A: We can start with the Rosemount™ 5408 Level Transmitter. It's the radar with the most advanced capabilities. It's designed to cope with any application or condition. It has proven to be efficient in chemical applications, as well as petrochemical and oil and gas applications. It's rated for safety-instrumented applications. In this case, we developed our own radar front-end to get better signal output, better efficiency, and more power that we could use to do our level measurement.

The next one was the Rosemount™ 1408 Level Transmitter, where we saw a need for hygienic, cost-effective transmitters for the food and beverage industry. We recognized that there were legacy products or technologies that were only fulfilling our customer needs partially, and we had transmitters that were originally developed for other industries, such as oil and gas or chemical, which were adapted with hygienic approvals and then used in food and beverage or life science.

But none of these really were developed specifically for these industries, and we saw the opportunity to make something that really addresses our customers' needs, what they're really asking for in these industries. When we did our first trials with the 1408, we realized there could be an issue when you're doing the cleaning of the tanks, the SIP cleaning, or the CIP cleaning of the tanks. We developed a specific algorithm that detects when the spray ball is starting to move so that the transmitter would not go into any alarms.

The Rosemount™ 3408 Level Transmitter was specifically designed for the chemical industry. We added our Smart Meter Verification diagnostics that have been leveraged through other Emerson product lines. This is also available within our radar portfolio and that helps our customers to verify the performance and the health of the radar transmitter. So, you don't have to do anything to take it out of process or service. You can just do that while it's still operating, and you can get a good verification that everything is still working according to certification or standards.

The Rosemount™ 1208 Level and Flow Transmitter is a new addition to our portfolio. We tailored it specifically for water, wastewater and process industry utilities. With the 1208, we really focused on making it even more compact, smaller, and more efficient in terms of power management. Also, we developed the plastic housing since that is common in those industries.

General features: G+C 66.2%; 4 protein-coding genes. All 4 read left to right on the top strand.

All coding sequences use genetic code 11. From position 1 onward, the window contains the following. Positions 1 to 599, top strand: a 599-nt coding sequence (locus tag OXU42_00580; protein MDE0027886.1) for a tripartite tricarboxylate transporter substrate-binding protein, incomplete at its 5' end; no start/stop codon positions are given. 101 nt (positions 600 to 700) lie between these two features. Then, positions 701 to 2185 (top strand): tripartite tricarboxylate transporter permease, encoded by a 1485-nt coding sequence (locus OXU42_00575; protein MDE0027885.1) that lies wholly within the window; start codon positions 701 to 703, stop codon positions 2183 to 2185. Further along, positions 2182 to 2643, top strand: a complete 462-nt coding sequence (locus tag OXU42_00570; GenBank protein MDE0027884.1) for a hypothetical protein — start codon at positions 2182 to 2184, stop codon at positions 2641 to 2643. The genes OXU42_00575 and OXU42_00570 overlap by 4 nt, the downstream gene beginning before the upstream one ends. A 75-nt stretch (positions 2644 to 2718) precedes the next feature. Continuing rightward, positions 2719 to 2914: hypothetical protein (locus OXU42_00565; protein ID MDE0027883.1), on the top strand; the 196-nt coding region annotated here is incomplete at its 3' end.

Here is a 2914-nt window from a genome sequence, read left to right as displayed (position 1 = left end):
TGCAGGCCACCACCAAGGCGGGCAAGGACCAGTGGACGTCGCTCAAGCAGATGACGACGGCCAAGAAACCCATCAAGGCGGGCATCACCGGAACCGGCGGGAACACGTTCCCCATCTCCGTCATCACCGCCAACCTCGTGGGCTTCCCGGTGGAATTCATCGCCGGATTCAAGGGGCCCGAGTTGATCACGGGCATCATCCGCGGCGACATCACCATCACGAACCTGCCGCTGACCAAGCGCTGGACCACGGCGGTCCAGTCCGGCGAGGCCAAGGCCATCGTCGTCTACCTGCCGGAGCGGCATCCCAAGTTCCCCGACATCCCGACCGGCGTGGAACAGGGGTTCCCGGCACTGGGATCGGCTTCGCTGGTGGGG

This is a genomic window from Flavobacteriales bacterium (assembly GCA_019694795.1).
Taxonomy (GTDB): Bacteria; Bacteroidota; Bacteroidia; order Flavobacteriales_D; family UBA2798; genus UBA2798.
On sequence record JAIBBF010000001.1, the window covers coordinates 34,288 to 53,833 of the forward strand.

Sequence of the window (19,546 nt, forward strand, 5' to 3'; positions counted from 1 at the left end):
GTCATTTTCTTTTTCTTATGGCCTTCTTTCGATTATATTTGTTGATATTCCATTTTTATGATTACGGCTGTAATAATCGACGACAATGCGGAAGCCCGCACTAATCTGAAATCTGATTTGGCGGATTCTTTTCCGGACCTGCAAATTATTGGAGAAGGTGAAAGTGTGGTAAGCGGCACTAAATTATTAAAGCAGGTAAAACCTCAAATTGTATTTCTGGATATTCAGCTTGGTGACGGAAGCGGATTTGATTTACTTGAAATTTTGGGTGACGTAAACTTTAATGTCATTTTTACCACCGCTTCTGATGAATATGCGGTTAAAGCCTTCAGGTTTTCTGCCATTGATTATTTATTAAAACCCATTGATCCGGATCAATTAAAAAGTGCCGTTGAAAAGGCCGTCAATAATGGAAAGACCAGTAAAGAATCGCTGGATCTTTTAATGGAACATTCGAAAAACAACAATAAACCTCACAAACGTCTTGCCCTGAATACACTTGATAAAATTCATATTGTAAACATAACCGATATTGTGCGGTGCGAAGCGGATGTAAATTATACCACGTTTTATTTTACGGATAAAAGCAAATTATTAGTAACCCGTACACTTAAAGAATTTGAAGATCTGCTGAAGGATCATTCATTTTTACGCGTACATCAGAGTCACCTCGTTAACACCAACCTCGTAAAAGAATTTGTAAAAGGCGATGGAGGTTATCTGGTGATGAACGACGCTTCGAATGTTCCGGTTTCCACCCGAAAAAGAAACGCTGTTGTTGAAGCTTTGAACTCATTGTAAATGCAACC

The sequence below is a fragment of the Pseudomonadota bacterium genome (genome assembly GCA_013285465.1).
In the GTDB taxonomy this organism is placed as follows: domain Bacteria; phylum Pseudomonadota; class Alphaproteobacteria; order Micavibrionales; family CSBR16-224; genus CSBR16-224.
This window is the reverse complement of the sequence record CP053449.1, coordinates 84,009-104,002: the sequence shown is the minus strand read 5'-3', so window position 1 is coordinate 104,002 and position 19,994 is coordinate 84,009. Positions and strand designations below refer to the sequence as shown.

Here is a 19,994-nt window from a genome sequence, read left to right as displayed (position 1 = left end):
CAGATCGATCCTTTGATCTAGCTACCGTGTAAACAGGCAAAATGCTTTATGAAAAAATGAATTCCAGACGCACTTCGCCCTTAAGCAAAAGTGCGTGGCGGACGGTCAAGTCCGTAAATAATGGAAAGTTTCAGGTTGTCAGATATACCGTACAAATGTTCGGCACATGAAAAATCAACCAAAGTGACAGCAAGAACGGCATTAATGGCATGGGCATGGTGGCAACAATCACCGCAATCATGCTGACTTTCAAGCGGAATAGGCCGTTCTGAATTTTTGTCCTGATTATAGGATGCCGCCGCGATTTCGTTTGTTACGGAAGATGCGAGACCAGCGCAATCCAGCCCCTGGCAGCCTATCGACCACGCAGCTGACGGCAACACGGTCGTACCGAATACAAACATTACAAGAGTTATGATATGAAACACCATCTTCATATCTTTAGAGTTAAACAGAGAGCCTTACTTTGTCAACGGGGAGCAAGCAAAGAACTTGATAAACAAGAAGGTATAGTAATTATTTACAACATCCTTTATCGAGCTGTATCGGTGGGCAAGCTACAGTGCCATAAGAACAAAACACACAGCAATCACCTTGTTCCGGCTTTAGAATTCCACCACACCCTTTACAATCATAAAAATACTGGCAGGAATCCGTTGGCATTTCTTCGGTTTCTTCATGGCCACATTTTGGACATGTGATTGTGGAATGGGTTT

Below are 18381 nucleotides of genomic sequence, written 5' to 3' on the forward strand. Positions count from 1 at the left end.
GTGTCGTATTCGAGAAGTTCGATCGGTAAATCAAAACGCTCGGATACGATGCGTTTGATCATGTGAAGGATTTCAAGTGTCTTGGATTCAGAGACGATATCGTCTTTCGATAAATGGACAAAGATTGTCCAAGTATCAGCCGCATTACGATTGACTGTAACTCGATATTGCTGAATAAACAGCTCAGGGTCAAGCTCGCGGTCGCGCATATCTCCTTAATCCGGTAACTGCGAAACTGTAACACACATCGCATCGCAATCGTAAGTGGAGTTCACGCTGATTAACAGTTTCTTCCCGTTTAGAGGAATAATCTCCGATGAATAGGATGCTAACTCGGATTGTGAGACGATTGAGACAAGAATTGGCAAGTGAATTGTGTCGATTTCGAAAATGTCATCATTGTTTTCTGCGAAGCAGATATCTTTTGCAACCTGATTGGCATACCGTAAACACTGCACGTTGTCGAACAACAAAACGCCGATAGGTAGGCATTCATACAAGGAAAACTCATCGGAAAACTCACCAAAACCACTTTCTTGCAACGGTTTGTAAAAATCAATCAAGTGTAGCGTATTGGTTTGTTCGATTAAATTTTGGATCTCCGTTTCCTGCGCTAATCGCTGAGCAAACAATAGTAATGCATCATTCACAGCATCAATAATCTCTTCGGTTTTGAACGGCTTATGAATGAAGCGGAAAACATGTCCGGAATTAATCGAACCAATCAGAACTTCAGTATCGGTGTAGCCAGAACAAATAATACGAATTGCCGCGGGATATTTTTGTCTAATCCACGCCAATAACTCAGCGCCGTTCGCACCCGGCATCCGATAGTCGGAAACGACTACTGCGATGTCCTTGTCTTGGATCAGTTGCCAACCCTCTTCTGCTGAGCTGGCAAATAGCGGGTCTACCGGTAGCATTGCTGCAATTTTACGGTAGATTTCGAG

One thing that differentiates the 1208 from many of the competitors, especially in the water and wastewater industries, is the M12 connector. Many of the products for this industry have cables that are molded into the plastics, which means that if you would have a problem with a cable, you'd have to replace your entire instrument. That is not sustainable. So, for the 1208, we added an M12 connector that makes it more sustainable. If it would have any issues, it's easy to replace the hardware on the transmitter. If the cable breaks down, it's easy to replace the cable without having to replace the entire unit.

Q: Every industry values different things, but, besides non-contacting features, what does non-contacting radar bring to the table that you don't see from many other technologies?

A: The trend is that you would add more and more diagnostics. But to have reliable diagnostics, you need reliable data. And you must have a lot of data, otherwise, it's difficult to build those diagnostics and have that data reliable.

That's one thing that differentiates our transmitters. The latest generation of radar products feature Fast Sweep Technology, which allows them to to send more sweeps to the media surface. With our Fast Sweep Technology, we send more sweeps and get more data, which in turn increases reliability, and leads to better diagnostics.